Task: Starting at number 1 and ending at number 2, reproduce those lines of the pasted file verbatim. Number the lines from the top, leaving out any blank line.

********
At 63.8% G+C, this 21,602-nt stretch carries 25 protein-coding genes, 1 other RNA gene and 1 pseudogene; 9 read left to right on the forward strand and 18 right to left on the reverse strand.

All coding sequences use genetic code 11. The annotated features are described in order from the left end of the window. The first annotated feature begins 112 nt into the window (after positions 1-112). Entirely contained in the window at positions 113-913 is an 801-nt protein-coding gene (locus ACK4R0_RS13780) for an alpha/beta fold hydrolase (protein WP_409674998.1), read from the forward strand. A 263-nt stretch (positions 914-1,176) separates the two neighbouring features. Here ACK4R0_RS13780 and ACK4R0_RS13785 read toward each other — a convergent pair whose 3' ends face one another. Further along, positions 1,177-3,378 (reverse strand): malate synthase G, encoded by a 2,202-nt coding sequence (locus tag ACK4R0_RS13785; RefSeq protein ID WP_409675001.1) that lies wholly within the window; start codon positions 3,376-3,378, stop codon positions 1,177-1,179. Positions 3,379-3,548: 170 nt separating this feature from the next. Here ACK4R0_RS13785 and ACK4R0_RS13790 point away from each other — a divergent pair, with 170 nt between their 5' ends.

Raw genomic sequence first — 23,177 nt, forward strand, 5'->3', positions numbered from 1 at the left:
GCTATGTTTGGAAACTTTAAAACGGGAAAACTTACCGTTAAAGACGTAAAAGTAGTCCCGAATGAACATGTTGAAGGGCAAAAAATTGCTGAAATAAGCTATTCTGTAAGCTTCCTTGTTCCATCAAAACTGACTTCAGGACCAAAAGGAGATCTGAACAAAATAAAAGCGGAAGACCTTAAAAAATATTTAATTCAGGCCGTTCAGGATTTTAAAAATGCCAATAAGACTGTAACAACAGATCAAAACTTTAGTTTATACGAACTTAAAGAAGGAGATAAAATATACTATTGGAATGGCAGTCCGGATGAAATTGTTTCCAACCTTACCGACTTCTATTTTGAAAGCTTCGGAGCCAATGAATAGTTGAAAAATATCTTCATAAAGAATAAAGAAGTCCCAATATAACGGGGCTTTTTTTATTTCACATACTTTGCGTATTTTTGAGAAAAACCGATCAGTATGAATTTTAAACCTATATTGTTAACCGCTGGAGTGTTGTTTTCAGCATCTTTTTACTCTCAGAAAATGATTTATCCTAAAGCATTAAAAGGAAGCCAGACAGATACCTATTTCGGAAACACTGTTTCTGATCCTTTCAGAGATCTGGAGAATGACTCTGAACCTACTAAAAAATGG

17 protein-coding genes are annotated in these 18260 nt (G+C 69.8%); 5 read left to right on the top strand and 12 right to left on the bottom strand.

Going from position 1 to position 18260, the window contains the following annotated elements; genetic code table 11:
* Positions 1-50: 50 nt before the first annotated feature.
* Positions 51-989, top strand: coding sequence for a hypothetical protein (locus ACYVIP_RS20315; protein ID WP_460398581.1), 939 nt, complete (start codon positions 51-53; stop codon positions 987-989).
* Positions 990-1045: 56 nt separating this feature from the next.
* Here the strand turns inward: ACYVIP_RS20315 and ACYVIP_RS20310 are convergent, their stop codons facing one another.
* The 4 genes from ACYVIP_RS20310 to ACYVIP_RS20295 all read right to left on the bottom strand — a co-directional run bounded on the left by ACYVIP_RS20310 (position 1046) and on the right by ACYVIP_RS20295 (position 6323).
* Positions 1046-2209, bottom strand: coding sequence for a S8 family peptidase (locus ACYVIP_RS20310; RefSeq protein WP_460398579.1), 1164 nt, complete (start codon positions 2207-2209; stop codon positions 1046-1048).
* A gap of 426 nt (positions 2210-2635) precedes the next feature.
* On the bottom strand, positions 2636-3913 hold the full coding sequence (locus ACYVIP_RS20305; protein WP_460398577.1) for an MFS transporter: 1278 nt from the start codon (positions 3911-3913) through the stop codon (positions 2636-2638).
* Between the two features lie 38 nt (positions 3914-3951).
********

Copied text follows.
At 63.8% G+C, this 21,602-nt stretch carries 25 protein-coding genes, 1 other RNA gene and 1 pseudogene; 9 read left to right on the forward strand and 18 right to left on the reverse strand.

All coding sequences use genetic code 11. The annotated features are described in order from the left end of the window. The first annotated feature begins 112 nt into the window (after positions 1-112). Entirely contained in the window at positions 113-913 is an 801-nt protein-coding gene (locus ACK4R0_RS13780) for an alpha/beta fold hydrolase (protein WP_409674998.1), read from the forward strand. A 263-nt stretch (positions 914-1,176) separates the two neighbouring features. Here ACK4R0_RS13780 and ACK4R0_RS13785 read toward each other — a convergent pair whose 3' ends face one another. Further along, positions 1,177-3,378 (reverse strand): malate synthase G, encoded by a 2,202-nt coding sequence (locus tag ACK4R0_RS13785; RefSeq protein ID WP_409675001.1) that lies wholly within the window; start codon positions 3,376-3,378, stop codon positions 1,177-1,179. Positions 3,379-3,548: 170 nt separating this feature from the next. Here ACK4R0_RS13785 and ACK4R0_RS13790 point away from each other — a divergent pair, with 170 nt between their 5' ends.